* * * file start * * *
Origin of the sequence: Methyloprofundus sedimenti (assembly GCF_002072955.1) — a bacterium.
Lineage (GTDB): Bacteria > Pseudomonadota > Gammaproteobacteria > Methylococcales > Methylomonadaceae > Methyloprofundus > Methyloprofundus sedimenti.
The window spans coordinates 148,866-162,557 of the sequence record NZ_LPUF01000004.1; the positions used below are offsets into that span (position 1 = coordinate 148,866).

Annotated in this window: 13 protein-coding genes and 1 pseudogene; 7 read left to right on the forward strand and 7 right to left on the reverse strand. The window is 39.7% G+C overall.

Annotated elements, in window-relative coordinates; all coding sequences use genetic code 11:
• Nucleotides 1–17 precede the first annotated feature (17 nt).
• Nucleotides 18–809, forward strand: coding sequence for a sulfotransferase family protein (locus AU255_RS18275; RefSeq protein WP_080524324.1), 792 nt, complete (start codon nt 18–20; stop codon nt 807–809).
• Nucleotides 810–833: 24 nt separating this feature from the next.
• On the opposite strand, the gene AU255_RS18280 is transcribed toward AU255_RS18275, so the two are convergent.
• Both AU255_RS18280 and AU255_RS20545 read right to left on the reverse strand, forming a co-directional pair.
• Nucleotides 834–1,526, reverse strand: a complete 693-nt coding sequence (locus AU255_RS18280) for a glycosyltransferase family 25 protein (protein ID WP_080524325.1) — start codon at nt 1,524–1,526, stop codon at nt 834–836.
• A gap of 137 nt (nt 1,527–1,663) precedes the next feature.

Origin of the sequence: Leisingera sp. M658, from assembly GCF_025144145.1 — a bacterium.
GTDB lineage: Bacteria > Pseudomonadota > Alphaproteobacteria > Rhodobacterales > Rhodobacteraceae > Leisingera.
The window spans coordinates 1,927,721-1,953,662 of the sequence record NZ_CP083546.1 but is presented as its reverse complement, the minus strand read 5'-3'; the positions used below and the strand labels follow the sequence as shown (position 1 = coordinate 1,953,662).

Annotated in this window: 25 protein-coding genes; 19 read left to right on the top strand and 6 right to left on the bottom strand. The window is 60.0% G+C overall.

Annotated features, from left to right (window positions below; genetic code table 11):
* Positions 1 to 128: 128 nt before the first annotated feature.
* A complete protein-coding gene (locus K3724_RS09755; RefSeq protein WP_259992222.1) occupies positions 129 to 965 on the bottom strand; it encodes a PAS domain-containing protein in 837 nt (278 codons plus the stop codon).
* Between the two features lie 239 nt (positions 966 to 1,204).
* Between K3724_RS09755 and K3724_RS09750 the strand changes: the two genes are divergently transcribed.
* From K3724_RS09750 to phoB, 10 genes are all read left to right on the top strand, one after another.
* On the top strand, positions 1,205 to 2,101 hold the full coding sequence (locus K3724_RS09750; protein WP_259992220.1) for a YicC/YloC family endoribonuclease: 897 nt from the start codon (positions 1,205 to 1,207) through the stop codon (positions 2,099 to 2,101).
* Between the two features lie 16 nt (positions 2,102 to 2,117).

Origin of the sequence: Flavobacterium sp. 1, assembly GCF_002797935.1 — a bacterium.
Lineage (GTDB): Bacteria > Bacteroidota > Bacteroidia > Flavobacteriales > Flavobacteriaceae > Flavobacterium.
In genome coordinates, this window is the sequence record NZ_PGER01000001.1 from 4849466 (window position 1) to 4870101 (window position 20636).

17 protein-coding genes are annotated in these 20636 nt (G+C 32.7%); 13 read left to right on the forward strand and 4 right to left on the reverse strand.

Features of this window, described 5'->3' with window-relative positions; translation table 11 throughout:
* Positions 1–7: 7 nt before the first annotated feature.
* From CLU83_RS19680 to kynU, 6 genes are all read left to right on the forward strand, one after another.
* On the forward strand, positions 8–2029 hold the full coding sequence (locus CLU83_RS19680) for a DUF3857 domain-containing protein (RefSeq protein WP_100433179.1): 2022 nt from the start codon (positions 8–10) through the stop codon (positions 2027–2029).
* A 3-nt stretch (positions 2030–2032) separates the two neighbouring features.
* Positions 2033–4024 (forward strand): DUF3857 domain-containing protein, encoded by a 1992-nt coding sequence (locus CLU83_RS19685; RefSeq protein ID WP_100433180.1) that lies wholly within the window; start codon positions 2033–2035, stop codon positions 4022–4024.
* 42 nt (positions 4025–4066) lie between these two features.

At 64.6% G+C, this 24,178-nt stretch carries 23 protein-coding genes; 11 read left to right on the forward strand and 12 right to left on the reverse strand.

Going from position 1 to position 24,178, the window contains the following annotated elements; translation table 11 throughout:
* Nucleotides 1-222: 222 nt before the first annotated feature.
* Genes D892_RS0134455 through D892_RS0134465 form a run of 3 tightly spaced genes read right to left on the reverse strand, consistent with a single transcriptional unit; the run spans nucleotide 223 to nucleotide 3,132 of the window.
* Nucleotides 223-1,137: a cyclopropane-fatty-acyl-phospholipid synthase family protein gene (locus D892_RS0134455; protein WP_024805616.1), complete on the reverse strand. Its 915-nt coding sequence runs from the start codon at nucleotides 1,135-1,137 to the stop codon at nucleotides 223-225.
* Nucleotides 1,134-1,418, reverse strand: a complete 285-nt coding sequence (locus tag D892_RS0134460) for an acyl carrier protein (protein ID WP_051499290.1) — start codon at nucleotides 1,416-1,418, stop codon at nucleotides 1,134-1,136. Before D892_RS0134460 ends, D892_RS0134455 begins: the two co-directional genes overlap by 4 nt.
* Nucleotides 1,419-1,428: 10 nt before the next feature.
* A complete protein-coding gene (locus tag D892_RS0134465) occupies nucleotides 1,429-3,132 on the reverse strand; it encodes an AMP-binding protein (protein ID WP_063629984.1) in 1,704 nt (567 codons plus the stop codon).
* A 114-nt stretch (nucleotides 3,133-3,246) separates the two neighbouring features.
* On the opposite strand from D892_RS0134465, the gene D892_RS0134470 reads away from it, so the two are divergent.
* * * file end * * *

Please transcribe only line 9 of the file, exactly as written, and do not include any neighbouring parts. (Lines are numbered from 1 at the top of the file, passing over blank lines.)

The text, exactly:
• On the opposite strand, the gene AU255_RS18280 is transcribed toward AU255_RS18275, so the two are convergent.